Introducing ... Australia's system of government
Begin your exploration of the features of Australia’s system of government with this short introduction. Discover how power is shared and managed between different groups in Australia.
The Australian system of government.
Parliamentary Education Office (PEO.GOV.AU)
This graphic illustrates the 5 components of the Australian system of government:
- representative democracy
- constitutional monarchy
- federation of states
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A system of government is the structure and systems by which a country is run. Australia is a democratic country that has a mixed system of government.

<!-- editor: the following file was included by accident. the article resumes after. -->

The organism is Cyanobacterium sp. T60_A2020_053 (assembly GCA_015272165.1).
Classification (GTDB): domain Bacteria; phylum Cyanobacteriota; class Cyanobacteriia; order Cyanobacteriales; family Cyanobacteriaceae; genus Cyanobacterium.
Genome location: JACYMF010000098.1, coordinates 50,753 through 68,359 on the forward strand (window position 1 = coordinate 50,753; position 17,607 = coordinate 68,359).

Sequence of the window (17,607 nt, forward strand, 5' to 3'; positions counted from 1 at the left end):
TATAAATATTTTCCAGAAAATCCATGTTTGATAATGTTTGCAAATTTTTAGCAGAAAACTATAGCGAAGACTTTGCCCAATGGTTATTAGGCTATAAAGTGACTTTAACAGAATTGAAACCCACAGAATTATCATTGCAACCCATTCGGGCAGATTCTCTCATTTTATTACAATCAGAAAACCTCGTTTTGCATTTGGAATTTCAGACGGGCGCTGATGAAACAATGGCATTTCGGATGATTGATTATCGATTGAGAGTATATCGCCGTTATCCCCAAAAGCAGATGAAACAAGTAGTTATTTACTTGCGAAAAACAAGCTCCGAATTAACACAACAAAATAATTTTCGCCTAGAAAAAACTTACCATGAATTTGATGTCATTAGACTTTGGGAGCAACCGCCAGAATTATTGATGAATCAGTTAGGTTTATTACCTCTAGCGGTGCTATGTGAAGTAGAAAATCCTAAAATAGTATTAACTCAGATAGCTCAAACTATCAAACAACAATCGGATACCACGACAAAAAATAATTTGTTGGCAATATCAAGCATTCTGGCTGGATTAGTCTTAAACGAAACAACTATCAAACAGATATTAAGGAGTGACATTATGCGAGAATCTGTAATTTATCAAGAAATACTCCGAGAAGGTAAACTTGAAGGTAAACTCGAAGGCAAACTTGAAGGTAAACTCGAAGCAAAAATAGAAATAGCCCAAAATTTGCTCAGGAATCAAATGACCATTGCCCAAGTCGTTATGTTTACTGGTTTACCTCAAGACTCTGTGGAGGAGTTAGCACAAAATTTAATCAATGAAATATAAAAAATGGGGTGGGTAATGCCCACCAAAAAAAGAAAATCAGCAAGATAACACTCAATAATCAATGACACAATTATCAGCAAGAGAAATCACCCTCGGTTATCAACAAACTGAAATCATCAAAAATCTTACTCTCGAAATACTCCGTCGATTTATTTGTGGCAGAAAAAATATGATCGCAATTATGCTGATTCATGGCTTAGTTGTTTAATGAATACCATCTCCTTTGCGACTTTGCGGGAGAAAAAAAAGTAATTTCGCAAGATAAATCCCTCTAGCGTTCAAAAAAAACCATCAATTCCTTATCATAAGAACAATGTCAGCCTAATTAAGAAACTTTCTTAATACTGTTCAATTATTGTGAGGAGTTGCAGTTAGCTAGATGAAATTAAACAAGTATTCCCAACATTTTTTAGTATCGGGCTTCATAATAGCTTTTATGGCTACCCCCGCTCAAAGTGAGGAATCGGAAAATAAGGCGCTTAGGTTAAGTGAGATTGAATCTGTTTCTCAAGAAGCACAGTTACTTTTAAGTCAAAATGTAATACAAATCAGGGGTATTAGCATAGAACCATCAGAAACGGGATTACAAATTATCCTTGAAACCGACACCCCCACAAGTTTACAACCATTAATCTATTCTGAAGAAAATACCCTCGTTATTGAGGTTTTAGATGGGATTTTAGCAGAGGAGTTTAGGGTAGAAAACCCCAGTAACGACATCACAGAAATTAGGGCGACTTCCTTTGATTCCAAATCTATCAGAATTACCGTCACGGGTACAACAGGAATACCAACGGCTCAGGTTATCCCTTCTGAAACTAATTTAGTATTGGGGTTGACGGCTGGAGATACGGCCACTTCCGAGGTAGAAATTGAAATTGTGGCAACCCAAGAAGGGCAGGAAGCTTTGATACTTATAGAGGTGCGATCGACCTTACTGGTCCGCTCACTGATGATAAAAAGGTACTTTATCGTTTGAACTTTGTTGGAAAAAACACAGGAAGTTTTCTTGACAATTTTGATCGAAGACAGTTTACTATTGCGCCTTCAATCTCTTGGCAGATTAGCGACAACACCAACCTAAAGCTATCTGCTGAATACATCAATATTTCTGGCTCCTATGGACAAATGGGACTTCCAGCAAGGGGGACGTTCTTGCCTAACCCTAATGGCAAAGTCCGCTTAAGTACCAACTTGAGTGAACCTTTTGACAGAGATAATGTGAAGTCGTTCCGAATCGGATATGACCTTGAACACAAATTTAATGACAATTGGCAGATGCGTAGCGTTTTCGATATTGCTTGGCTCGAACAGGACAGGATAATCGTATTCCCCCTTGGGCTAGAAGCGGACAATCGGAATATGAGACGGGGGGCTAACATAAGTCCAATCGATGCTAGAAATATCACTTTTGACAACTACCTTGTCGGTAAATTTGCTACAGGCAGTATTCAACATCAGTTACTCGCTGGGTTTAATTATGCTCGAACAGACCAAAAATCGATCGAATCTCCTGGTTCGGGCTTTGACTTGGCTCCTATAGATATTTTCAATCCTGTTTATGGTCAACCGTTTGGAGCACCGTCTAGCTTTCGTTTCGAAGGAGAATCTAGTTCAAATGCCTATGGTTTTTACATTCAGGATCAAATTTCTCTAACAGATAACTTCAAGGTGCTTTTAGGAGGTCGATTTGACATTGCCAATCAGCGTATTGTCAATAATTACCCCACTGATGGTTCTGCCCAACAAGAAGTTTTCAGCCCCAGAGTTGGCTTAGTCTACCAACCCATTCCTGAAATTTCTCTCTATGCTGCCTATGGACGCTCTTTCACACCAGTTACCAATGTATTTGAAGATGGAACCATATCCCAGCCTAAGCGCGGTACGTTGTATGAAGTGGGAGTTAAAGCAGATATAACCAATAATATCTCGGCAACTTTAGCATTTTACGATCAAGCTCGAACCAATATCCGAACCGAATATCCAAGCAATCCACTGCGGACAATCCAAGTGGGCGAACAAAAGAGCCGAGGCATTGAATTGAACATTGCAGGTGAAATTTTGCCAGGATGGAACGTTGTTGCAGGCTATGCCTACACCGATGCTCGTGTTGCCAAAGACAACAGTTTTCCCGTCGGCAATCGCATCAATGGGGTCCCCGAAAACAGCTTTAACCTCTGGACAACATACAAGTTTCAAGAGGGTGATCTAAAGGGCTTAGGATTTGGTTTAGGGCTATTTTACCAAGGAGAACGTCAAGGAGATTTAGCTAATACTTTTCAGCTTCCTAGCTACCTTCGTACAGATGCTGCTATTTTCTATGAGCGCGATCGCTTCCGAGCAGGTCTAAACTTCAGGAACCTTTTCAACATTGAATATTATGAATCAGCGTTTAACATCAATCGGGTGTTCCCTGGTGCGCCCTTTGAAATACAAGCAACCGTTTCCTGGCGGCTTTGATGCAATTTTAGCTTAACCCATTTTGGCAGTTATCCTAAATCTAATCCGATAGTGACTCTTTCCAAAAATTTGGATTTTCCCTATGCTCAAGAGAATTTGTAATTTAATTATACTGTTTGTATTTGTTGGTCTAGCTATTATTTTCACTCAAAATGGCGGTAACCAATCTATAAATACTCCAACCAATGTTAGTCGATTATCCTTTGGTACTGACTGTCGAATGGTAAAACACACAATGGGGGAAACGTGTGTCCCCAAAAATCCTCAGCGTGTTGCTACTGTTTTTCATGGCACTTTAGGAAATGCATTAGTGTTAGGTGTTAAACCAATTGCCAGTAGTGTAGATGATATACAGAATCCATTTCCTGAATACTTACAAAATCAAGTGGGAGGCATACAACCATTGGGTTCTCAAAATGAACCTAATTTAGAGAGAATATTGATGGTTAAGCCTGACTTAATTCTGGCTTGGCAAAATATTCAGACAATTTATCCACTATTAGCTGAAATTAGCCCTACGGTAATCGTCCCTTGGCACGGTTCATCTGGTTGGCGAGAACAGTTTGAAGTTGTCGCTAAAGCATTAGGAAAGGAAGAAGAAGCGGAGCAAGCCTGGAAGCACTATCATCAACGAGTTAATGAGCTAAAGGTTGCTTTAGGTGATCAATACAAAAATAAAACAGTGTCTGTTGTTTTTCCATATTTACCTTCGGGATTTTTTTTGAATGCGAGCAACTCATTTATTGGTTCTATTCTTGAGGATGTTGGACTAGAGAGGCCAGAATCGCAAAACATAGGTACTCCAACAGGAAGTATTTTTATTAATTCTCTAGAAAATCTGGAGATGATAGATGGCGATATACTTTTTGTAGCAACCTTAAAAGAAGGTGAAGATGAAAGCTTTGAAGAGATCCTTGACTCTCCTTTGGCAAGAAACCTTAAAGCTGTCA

Australia’s system of government is based on the British Westminster system.
Things you need to know
- Australia has a mixed system of government. It is a:
- Representative democracy—Australians vote for members of parliament to make laws on their behalf.
- Constitutional monarchy—The King is Australia’s head of state but does not have absolute power and is required to follow the Australian Constitution. The King gives his powers to the Governor-General.
- Federation of states—A Federation is a group of states who have given some of their law-making powers to a national government and kept some law-making powers for local matters.
- An important feature of Australia’s system of government is how the power to make and manage laws is shared between the parliament, the government and the courts. This is called the separation of powers.
Did you know?
A country can choose to change its system of government. For example, India, Fiji and Ireland were constitutional monarchies but are now republics with a president as their head of state.